Barclays’ Director of Digital Design, Noel Lyons, enlightened AI Business’ Finance event attendees about applying human-centered design thinking to AI practices and designing AI for humans.
Barclays is a British multinational banking and financial services company headquartered in London. It is a universal bank with operations in retail, wholesale and investment banking, as well as wealth management, mortgage, lending and credit cards. It has operations in over 50 countries and territories and has around 48 million customers.
Noel Lyons heads up Barclays’ Digital Design team, focussed on creating beautiful and useful digital experiences for millions of customers. Noel was previously Founding partner of London-based award winning design agency KentLyons. He has previously worked with BSS and the BBC: Noel produced the first proof copies of Harry Potter and the Philosopher’s Stone, by a then-unknown J.K. Rowling during his time at Bloomsbury publishing.
With a customer base of 24 million customers in the UK, Lyons explains how their CEO is fond of saying that everyone out of two adults in the streets of UK, is a Barclays customer. “With this comes a huge impact and responsibility as well”, he explains, saying how their central aim and unified purpose is to help people achieve their ambitions. “We ask ourselves, how can we help our customers deliver what they want?”, and their aim is to connect people and finance, making them work for human beings as well. So the question is, how can AI help Barclays achieve these goals:
“One of the things that we think that AI can really help with is to make the experience of banking completely personalised”, Lyons said. “At the moment it is to a certain degree, but how do we actually present our services in a way that is completely unique to you and your personal circumstances? How can we reflect our system to support you in a completely tailored and personalised way?”, Lyons said.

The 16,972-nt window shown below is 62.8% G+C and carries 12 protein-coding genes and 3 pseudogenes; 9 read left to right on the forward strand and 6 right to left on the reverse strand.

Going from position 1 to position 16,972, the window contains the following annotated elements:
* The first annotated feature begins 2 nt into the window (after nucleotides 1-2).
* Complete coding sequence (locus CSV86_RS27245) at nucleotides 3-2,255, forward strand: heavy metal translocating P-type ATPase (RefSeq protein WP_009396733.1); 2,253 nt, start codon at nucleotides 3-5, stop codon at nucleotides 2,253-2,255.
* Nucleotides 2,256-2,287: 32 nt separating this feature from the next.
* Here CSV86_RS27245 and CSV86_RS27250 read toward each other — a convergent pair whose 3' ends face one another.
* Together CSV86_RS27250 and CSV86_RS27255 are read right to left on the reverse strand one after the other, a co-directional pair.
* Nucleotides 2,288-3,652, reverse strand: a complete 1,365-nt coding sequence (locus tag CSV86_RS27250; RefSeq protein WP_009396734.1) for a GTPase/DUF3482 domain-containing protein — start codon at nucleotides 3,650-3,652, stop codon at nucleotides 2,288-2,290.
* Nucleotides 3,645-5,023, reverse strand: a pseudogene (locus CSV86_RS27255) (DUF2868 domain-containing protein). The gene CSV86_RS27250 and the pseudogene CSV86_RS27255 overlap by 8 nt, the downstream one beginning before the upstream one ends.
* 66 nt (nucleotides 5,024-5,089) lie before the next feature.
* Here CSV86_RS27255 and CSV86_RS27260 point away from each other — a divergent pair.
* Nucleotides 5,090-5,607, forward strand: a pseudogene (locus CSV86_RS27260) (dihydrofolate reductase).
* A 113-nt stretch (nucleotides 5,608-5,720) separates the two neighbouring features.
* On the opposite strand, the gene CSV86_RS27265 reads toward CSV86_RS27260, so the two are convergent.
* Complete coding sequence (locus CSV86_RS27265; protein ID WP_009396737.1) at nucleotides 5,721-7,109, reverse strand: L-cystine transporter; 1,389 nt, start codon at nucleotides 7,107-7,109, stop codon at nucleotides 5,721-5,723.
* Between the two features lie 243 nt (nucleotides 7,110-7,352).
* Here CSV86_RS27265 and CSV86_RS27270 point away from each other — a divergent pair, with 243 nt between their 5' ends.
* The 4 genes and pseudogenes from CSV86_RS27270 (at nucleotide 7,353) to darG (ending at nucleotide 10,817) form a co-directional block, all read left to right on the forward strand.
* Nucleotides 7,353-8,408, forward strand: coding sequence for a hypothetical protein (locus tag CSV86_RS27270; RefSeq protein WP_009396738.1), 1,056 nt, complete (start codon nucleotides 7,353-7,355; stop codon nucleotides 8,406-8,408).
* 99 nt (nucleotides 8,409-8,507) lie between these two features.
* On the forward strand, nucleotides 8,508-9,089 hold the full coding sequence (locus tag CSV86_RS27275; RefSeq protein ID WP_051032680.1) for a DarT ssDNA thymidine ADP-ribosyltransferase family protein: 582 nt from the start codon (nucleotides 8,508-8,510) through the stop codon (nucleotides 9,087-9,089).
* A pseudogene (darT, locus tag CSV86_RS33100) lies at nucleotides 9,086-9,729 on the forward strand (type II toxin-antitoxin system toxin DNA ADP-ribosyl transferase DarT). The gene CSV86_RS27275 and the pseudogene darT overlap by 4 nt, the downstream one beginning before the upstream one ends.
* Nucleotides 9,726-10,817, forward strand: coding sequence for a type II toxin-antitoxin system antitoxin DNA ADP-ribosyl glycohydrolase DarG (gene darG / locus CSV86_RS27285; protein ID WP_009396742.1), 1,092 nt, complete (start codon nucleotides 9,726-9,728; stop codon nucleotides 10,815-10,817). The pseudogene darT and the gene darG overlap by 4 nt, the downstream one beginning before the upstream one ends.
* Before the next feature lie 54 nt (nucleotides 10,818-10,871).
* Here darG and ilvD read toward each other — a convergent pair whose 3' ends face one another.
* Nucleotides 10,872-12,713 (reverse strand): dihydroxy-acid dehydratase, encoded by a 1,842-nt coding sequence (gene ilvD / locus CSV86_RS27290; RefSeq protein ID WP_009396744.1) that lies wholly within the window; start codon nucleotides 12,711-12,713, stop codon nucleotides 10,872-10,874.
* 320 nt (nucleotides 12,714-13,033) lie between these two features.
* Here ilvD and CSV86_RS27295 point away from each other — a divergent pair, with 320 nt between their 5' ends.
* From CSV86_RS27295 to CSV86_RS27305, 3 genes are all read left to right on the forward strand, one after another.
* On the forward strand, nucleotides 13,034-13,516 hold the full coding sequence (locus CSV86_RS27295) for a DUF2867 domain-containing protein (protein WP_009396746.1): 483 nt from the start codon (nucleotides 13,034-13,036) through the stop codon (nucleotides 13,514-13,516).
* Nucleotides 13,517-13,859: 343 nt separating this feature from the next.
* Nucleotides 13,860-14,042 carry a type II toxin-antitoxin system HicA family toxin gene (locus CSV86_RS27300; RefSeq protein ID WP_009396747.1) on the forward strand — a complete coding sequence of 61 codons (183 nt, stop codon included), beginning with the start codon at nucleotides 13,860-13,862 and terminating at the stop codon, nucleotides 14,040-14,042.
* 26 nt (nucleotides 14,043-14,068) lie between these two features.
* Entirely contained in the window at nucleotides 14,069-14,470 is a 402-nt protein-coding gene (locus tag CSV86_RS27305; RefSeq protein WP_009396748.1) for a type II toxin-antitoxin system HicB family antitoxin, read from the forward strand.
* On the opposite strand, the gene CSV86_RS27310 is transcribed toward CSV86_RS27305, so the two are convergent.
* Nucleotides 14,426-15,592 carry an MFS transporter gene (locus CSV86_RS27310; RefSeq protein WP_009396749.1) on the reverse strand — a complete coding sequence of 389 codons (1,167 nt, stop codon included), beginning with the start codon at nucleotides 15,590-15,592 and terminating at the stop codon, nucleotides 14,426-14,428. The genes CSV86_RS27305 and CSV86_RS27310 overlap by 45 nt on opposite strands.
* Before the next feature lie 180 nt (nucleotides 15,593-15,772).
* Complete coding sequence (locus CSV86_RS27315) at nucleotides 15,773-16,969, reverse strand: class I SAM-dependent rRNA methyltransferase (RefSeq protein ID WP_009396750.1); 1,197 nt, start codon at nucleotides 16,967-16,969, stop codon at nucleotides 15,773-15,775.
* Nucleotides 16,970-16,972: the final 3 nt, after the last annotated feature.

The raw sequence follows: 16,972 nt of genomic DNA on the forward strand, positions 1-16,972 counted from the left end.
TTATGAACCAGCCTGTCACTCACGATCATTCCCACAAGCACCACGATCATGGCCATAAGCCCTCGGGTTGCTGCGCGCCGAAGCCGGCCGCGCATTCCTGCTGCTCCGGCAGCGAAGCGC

As a business, Barclay’s is extremely data rich, as every transaction is data, Lyons explained. The question is what to focus on, and this is where AI comes to play, allowing them to understand the data and make sense of it. However, the question is what they should be looking at first? Lyons believes the most significant task is figuring out “where it hurts”, what are the customers’ problems, and how can they present useful solutions to their problems?
“We do huge amounts of research and analysis on the data that we have and feedback that we get, constantly processing that on a daily basis”, Lyons explains. “In addition we do a lot of field research and ethnographic research to figure out where we can smooth out elements of pain”. This involves a lot of prototyping and proof of concepts, Lyon said, following with: “It helps us get closer to our customers’ core needs by doing this research, and one of our customer core need that spans across all over our customer base is this idea of wanting to be better off. This is a core fundamental need that drives all of our customers, and we hear again and again: how can we be better off?”